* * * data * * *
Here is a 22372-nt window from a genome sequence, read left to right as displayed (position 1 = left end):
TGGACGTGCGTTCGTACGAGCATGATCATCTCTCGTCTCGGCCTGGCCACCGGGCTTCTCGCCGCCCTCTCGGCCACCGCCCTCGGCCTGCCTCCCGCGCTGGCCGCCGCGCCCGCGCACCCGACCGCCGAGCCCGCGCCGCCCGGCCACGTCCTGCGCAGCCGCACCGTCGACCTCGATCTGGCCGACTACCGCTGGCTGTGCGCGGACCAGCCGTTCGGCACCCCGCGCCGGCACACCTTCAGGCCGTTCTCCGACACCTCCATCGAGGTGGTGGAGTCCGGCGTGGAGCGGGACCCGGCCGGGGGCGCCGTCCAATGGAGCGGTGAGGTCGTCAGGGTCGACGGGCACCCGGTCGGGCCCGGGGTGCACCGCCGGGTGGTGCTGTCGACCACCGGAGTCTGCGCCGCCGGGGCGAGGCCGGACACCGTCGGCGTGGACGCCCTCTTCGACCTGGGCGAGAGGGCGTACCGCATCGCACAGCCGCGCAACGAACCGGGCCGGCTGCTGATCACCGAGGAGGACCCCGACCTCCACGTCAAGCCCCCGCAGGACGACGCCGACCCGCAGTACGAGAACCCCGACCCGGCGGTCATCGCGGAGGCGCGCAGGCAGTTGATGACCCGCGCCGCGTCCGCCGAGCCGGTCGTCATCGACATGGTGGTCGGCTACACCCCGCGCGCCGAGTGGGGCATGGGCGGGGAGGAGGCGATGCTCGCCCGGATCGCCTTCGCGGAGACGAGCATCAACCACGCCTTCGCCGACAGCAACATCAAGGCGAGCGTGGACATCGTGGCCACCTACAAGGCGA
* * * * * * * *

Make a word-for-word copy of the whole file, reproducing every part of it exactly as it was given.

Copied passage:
Here is a 22372-nt window from a genome sequence, read left to right as displayed (position 1 = left end):
TGGACGTGCGTTCGTACGAGCATGATCATCTCTCGTCTCGGCCTGGCCACCGGGCTTCTCGCCGCCCTCTCGGCCACCGCCCTCGGCCTGCCTCCCGCGCTGGCCGCCGCGCCCGCGCACCCGACCGCCGAGCCCGCGCCGCCCGGCCACGTCCTGCGCAGCCGCACCGTCGACCTCGATCTGGCCGACTACCGCTGGCTGTGCGCGGACCAGCCGTTCGGCACCCCGCGCCGGCACACCTTCAGGCCGTTCTCCGACACCTCCATCGAGGTGGTGGAGTCCGGCGTGGAGCGGGACCCGGCCGGGGGCGCCGTCCAATGGAGCGGTGAGGTCGTCAGGGTCGACGGGCACCCGGTCGGGCCCGGGGTGCACCGCCGGGTGGTGCTGTCGACCACCGGAGTCTGCGCCGCCGGGGCGAGGCCGGACACCGTCGGCGTGGACGCCCTCTTCGACCTGGGCGAGAGGGCGTACCGCATCGCACAGCCGCGCAACGAACCGGGCCGGCTGCTGATCACCGAGGAGGACCCCGACCTCCACGTCAAGCCCCCGCAGGACGACGCCGACCCGCAGTACGAGAACCCCGACCCGGCGGTCATCGCGGAGGCGCGCAGGCAGTTGATGACCCGCGCCGCGTCCGCCGAGCCGGTCGTCATCGACATGGTGGTCGGCTACACCCCGCGCGCCGAGTGGGGCATGGGCGGGGAGGAGGCGATGCTCGCCCGGATCGCCTTCGCGGAGACGAGCATCAACCACGCCTTCGCCGACAGCAACATCAAGGCGAGCGTGGACATCGTGGCCACCTACAAGGCGA